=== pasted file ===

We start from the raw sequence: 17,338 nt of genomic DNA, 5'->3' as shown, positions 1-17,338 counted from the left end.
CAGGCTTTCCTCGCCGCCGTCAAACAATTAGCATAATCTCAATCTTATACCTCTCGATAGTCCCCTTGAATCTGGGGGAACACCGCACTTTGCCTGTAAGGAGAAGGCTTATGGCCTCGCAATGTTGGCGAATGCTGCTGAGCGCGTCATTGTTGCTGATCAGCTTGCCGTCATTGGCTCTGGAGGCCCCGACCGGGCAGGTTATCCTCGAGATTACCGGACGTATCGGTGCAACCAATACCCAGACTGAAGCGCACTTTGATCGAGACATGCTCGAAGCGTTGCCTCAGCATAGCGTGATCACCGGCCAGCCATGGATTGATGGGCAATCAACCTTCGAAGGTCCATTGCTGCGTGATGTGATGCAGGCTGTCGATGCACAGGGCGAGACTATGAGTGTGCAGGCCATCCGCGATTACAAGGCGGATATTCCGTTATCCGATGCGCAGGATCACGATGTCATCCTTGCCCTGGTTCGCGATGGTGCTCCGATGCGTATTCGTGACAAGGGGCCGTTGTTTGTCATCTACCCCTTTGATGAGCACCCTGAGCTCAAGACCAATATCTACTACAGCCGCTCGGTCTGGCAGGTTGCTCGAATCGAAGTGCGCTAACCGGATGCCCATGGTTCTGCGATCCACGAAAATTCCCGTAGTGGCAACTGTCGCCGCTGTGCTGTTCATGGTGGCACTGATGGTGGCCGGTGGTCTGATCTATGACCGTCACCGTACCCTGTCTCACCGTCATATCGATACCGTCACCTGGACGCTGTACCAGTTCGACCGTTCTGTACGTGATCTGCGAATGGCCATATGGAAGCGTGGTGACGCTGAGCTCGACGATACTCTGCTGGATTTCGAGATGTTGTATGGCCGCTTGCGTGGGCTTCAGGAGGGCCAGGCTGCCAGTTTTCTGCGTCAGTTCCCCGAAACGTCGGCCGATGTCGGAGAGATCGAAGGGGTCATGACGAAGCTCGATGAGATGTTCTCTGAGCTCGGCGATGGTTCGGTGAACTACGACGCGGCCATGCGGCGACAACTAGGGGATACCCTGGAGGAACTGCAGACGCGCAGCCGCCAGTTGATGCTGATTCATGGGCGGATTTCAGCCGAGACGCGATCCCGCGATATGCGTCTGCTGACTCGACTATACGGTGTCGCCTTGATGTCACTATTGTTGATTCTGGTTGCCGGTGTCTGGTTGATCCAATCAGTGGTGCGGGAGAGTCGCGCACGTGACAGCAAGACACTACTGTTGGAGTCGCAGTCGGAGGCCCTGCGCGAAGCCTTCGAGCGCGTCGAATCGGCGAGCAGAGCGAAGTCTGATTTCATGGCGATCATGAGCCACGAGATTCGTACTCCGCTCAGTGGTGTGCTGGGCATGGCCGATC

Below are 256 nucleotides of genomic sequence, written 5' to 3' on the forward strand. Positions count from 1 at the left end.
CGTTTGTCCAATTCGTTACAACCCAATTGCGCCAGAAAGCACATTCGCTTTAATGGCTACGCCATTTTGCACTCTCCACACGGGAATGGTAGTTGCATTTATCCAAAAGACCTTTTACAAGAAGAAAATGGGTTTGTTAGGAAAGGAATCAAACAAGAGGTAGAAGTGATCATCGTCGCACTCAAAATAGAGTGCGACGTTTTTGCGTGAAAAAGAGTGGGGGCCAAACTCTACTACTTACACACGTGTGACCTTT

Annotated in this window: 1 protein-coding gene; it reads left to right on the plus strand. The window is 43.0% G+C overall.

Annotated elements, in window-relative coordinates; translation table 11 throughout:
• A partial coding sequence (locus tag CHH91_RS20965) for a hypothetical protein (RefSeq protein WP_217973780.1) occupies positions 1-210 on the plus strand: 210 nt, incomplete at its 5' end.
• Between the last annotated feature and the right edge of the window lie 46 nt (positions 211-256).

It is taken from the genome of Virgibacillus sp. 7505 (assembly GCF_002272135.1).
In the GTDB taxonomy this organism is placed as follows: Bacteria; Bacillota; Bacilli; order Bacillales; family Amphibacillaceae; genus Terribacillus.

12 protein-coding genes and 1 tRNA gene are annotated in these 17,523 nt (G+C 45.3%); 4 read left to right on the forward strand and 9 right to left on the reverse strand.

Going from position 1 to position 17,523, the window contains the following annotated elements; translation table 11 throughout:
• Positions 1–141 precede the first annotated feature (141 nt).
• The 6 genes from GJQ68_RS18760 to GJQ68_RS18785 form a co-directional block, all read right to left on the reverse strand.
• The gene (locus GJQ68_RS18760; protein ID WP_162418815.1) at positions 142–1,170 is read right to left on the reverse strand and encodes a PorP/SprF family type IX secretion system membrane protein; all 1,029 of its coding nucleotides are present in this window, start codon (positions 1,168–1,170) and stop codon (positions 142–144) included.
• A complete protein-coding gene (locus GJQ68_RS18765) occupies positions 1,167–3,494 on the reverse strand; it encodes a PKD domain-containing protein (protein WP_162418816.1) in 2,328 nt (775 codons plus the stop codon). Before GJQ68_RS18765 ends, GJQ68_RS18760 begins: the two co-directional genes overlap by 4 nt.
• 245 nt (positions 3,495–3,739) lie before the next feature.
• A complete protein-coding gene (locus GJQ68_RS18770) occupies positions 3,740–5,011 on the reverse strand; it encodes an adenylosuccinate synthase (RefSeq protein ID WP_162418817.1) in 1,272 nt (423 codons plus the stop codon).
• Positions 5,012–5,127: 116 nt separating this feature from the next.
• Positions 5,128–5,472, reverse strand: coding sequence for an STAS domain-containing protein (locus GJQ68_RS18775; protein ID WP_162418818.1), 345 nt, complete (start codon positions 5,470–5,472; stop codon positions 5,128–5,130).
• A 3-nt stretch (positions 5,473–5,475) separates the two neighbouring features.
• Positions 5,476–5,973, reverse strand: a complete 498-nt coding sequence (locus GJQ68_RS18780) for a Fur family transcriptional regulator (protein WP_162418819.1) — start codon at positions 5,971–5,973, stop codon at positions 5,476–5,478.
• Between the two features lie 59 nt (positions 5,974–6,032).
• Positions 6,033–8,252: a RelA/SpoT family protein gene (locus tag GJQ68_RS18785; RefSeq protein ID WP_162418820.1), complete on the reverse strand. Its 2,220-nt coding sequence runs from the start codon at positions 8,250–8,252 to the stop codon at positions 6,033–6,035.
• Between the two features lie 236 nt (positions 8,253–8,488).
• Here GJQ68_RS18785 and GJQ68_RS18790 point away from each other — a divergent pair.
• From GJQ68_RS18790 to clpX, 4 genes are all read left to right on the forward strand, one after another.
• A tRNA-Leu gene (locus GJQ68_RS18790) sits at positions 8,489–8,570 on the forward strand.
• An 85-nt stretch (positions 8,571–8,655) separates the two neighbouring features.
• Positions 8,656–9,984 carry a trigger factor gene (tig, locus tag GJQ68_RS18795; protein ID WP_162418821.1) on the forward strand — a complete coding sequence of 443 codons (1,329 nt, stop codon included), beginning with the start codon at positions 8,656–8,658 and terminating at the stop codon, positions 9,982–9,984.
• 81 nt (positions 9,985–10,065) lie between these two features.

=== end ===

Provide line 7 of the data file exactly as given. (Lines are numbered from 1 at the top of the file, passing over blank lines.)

• A partial coding sequence (locus tag CHH91_RS20965) for a hypothetical protein (RefSeq protein WP_217973780.1) occupies positions 1-210 on the plus strand: 210 nt, incomplete at its 5' end.